I didnít post on Facebook today. I didnít upload a photo to Instagram or a video to YouTube. Today, I didnít exist.
Thatís what it seems like for those of us who Ďmustí regularly post, tweet, upload, like or comment. One of our 20 something client service staff had her mobile phone stolen and was without it for three weeks. It was purgatory for her – and for us. Being off the social grid is like being off life support.
In the old days people kept diaries. Every night they confided their deepest and most personal dreams, fears and aspirations to a book meant only for themselves. It was part confessional, part friend. There was never any judgement or comments from others. Your diary was sacrosanct; it was for you and no-one else.
How quaint. How boring.
Now if what we do and feel is not there for the world to see and judge, weíre somehow diminished. Thereís only one thing thatís worse: if one of our posts gets no likes or comments.
Itís ridiculous isnít it. Call it an addiction to social validation or to our mobile phones; either way, it has to have an impact on how we interact with the world.
Try walking down a busy street and see how often youíre almost bowled over by someone walking the other way engrossed in their mobile phone. As for the impact on car accidents, the numbers Ė according to a US National Safety Council study Ė are terrifying with 1 in 4 accidents caused by Ďcell phone distractioní.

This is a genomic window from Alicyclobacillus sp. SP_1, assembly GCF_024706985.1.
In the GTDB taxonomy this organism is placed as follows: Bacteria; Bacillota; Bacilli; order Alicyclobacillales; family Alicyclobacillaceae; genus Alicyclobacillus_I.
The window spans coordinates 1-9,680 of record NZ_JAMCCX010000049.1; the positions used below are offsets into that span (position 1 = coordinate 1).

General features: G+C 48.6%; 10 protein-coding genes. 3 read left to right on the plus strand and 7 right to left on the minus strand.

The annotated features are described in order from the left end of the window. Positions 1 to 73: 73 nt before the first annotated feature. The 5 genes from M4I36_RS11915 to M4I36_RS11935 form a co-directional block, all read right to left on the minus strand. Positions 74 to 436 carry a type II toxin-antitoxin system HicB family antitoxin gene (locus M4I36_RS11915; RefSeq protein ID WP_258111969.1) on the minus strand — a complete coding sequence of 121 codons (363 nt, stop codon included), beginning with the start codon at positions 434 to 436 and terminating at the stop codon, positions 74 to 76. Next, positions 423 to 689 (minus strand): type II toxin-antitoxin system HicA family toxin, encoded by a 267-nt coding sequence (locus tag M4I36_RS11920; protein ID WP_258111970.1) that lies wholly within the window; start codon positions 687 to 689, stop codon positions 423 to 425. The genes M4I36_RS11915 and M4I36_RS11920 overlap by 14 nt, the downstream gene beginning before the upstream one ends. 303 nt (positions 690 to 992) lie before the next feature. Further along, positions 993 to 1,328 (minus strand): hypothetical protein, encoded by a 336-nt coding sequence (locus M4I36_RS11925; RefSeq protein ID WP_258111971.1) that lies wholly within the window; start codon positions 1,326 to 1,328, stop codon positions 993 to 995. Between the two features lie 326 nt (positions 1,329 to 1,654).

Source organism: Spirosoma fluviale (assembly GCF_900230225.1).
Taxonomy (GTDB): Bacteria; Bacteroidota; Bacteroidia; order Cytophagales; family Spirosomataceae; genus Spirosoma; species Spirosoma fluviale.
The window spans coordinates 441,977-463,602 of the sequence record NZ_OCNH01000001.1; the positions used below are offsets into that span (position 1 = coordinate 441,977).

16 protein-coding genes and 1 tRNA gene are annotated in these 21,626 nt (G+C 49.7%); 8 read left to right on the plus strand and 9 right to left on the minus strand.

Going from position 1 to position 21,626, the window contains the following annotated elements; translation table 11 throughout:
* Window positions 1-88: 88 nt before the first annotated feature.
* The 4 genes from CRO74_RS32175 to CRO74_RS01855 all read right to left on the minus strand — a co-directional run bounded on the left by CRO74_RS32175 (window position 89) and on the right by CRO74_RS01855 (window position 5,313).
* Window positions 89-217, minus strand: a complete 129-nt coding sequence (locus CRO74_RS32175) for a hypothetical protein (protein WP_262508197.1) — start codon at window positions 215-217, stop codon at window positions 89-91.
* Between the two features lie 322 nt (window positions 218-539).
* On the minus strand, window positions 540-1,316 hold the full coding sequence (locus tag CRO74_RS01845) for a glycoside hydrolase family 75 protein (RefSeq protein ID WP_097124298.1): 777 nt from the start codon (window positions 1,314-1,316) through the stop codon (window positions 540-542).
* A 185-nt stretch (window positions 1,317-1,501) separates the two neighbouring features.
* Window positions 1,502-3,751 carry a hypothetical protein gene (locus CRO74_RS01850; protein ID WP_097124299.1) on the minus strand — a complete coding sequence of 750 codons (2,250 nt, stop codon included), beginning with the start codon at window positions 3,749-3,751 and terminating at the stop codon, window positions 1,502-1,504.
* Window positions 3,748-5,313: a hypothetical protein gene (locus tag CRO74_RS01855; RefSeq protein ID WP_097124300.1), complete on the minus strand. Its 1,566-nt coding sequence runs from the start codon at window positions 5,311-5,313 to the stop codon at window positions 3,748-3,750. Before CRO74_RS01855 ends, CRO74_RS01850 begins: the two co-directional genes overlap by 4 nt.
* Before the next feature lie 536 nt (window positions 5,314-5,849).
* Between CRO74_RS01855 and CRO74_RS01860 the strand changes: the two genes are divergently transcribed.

Is there a solution? I canít think of one. As technology permeates every corner of our lives and increases our slavish consumption of social media, our values are changing. We seem to care less about what we personally see, touch or smell and more about what we read, watch or listen to.
The sad twist in the tail is that so much of what is posted and consumed on social media is trivial beyond belief. Photos of daily cups of coffee, pets, inspirational quotes, selfies at the beach, child standing/walking/swimming etc. This is the content thatís so vital eye contact canít be established or the road watched.
If this is a younger generational thing, what will the next generation cling to? Or given that everyone under 35 seems so obsessed with their digital world, perhaps there wonít be another generation.
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